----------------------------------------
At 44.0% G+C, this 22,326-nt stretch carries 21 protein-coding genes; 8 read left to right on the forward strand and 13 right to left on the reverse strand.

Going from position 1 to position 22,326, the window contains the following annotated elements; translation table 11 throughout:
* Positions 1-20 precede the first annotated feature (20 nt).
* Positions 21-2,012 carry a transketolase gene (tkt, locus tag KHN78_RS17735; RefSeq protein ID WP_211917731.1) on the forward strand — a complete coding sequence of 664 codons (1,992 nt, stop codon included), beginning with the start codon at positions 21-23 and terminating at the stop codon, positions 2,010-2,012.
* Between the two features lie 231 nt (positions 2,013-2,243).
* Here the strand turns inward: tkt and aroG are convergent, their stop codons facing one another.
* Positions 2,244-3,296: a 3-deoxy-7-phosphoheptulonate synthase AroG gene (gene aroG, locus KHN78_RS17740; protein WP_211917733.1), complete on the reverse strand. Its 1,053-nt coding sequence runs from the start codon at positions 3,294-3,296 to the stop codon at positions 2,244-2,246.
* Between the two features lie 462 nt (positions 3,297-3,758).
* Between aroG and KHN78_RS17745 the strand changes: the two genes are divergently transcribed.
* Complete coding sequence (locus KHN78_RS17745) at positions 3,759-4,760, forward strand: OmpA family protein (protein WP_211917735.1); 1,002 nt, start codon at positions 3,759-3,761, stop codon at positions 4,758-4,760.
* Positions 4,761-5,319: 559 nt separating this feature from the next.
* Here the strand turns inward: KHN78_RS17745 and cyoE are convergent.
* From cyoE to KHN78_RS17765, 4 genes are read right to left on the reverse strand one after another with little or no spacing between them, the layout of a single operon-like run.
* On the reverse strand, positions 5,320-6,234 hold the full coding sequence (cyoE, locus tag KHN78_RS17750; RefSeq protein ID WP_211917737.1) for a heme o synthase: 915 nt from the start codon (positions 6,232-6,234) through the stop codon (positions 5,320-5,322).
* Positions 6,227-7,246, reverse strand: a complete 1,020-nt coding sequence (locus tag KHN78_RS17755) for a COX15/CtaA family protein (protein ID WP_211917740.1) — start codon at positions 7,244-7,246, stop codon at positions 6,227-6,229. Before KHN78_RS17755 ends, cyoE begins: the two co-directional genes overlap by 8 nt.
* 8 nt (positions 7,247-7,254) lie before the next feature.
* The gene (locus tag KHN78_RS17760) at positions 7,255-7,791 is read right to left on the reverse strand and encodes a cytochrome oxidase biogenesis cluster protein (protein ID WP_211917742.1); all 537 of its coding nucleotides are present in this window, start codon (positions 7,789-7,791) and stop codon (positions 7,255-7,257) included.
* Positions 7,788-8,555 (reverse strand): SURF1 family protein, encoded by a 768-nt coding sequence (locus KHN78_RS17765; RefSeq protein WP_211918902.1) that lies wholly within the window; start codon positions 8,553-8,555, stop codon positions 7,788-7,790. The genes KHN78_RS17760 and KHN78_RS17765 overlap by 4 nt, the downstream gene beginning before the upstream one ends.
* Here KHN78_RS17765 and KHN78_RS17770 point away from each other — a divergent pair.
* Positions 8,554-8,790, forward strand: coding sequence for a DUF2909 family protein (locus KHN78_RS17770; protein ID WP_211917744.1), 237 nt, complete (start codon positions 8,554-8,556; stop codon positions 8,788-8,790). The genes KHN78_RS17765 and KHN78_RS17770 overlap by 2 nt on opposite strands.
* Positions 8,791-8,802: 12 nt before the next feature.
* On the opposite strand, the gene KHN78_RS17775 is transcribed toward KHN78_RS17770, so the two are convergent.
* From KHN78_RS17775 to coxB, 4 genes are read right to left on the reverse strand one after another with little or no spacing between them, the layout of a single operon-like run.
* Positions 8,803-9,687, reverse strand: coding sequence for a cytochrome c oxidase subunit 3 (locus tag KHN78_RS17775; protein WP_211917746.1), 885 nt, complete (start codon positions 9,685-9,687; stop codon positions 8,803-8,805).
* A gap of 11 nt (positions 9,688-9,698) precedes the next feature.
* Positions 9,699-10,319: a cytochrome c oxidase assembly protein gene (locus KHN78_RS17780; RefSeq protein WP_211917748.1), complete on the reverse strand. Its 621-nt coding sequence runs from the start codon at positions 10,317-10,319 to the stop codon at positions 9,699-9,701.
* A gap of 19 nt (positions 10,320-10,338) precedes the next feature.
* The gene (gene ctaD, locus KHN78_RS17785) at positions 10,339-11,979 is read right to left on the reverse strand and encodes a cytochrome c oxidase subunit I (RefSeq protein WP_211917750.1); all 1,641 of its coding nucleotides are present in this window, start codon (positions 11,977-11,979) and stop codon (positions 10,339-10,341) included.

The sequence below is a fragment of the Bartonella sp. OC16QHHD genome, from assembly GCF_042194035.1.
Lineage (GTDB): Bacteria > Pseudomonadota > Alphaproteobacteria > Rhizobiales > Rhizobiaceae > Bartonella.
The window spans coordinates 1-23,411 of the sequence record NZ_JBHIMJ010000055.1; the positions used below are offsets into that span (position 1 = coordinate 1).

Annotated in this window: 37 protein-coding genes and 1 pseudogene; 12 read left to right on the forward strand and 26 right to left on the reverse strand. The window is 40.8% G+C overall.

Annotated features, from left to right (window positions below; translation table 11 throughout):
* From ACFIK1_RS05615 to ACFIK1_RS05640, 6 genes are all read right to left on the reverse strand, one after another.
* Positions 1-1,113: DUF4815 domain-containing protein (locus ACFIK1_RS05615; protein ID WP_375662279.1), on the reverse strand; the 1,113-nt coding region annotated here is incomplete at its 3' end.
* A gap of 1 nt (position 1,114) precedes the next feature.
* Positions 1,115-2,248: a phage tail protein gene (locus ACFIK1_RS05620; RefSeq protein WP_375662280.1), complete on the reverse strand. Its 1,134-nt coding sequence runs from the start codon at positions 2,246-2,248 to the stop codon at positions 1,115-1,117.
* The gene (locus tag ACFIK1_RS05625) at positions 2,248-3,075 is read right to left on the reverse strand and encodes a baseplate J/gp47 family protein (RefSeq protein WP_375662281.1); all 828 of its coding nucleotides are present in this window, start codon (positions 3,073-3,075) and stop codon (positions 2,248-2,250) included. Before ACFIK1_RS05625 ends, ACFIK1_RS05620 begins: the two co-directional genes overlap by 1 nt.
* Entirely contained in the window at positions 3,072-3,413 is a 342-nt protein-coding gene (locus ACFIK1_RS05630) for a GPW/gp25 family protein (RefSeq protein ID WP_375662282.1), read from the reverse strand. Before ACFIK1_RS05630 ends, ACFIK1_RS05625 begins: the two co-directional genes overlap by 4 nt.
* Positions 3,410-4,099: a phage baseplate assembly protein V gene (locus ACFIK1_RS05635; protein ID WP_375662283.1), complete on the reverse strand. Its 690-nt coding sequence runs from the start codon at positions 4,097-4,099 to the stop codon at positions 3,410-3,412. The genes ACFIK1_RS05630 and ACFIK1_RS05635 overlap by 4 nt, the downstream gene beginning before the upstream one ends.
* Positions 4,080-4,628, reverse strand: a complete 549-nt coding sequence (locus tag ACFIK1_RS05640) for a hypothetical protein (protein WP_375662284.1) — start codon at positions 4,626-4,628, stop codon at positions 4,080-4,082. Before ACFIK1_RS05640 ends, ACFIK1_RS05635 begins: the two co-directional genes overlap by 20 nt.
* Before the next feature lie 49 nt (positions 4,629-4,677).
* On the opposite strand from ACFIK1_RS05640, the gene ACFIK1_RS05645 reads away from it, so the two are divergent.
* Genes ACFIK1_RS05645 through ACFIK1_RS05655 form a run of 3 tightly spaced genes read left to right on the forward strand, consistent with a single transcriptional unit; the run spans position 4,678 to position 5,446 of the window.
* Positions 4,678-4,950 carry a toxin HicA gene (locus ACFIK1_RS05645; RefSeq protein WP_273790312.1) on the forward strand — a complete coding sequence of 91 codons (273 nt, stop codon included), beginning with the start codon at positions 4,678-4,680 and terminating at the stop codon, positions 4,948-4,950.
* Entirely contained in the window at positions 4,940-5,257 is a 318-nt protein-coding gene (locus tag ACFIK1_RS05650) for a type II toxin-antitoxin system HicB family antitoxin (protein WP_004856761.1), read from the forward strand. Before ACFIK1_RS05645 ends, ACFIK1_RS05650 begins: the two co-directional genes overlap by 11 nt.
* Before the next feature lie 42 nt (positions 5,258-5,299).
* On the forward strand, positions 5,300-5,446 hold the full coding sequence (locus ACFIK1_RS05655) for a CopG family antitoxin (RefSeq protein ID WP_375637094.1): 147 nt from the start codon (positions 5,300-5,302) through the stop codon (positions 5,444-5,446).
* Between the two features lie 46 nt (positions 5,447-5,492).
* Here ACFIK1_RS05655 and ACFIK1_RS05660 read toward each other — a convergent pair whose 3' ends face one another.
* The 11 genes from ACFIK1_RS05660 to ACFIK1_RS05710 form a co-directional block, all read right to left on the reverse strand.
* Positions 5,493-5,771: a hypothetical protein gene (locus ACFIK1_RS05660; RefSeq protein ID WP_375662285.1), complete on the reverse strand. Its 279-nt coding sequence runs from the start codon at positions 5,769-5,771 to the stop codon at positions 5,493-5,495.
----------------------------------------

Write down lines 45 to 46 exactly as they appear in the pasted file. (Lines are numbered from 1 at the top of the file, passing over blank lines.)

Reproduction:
* Positions 4,678-4,950 carry a toxin HicA gene (locus ACFIK1_RS05645; RefSeq protein WP_273790312.1) on the forward strand — a complete coding sequence of 91 codons (273 nt, stop codon included), beginning with the start codon at positions 4,678-4,680 and terminating at the stop codon, positions 4,948-4,950.
* Entirely contained in the window at positions 4,940-5,257 is a 318-nt protein-coding gene (locus tag ACFIK1_RS05650) for a type II toxin-antitoxin system HicB family antitoxin (protein WP_004856761.1), read from the forward strand. Before ACFIK1_RS05645 ends, ACFIK1_RS05650 begins: the two co-directional genes overlap by 11 nt.